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CGA’s 2012 DIRT Report Confirms Importance Of Calling 811
For the first time in 2012, the DIRT Report analyzed the potential adverse effects of one call notification exemption requirements on the rate of damages by state. The Pipeline Safety, Regulatory Certainty, and Job Creation Act passed by Congress in 2011 require the Pipelines and Hazardous Materials Safety Administration (PHMSA) to complete similar analysis, which is currently underway. The 2012 DIRT Report showed that in general, as the number of exemption notifications increases, the rate of damage increases. For the 36 states examined, the damage rate per 1,000 one call tickets is more than double (108 percent greater) for states with five or more notification exemptions, as compared to states with fewer than five exemptions.
Also for the first time this year, the DIRT Report made regional comparisons of data by the nine U.S. census divisions and Canada, as opposed to the eight One Call Systems International (OCSI) regions. This geographical analysis allows the DIRT Report to make more localized damage prevention recommendations, and will allow DIRT data to be more easily compared to other government and published statistics reported by census division.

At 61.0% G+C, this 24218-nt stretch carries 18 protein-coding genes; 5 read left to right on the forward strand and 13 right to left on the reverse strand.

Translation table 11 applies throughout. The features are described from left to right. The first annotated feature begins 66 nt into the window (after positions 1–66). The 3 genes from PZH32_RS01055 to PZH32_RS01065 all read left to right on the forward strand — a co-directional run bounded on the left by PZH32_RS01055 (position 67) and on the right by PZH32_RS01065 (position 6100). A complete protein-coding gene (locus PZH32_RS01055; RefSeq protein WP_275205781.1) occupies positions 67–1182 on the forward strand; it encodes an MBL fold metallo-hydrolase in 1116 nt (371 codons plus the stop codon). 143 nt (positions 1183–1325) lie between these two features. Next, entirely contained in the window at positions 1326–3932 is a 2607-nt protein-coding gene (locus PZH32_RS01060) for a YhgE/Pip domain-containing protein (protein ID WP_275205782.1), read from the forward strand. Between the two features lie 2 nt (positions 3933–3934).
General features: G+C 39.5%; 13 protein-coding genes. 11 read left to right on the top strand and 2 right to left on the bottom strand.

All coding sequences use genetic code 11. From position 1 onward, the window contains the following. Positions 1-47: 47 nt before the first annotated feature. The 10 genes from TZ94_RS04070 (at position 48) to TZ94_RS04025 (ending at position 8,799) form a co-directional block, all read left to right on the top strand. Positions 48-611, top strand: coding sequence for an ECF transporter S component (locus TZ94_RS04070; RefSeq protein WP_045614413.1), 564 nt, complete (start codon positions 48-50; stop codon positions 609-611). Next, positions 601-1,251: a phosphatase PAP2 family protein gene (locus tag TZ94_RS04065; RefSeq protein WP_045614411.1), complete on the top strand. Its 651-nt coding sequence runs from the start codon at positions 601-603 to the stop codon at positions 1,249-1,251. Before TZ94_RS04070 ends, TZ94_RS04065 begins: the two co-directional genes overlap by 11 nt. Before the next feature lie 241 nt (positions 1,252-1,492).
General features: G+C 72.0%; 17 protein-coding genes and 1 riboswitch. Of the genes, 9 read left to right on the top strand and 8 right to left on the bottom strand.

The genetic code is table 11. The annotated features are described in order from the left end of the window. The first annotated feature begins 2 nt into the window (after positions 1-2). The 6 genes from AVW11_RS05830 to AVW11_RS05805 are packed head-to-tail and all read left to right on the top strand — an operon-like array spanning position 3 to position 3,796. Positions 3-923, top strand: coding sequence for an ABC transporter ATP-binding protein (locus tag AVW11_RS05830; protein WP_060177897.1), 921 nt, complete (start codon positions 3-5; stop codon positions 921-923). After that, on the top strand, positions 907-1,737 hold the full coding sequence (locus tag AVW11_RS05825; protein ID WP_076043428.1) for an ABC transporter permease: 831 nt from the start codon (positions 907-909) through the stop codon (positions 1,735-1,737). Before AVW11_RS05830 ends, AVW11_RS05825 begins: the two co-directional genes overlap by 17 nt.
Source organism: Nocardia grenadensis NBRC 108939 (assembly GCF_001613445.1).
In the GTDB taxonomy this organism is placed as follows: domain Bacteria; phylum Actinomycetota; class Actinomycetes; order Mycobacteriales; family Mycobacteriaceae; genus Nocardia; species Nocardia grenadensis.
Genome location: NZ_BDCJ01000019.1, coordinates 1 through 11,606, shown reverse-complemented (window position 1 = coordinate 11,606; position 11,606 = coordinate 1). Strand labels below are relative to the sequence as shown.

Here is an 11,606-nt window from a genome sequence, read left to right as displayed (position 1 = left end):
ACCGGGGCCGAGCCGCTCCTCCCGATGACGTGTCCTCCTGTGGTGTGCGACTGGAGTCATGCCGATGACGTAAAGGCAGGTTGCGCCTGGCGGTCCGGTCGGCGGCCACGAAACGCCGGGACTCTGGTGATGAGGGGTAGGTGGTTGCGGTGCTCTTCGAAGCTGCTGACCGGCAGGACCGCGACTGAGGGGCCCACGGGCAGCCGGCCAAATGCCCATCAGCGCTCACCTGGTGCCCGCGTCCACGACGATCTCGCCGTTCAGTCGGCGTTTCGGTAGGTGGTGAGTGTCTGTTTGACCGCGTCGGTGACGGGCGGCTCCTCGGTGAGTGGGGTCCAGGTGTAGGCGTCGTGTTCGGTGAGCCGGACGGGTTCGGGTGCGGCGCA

The 2012 DIRT Report again provided recommendations to damage prevention stakeholders based on CGA’s data analysis, as it has for the last two years. These include continuing to improve the quality of data submitted by referring stakeholders to the DIRT Users’ Guide; promoting 811 as critical to safety; examining the number of, combination of, and rationale for notification exemptions; and more.
The report also notes that occupants and farmers are the most likely not to call 811 prior to digging, with two-thirds (66 percent) of damages involving these excavator groups having not been preceded by a locate request. This suggests that outreach continue to be targeted to these groups.
The complete DIRT Annual Report for 2012 is available for download at www.commongroundalliance.com.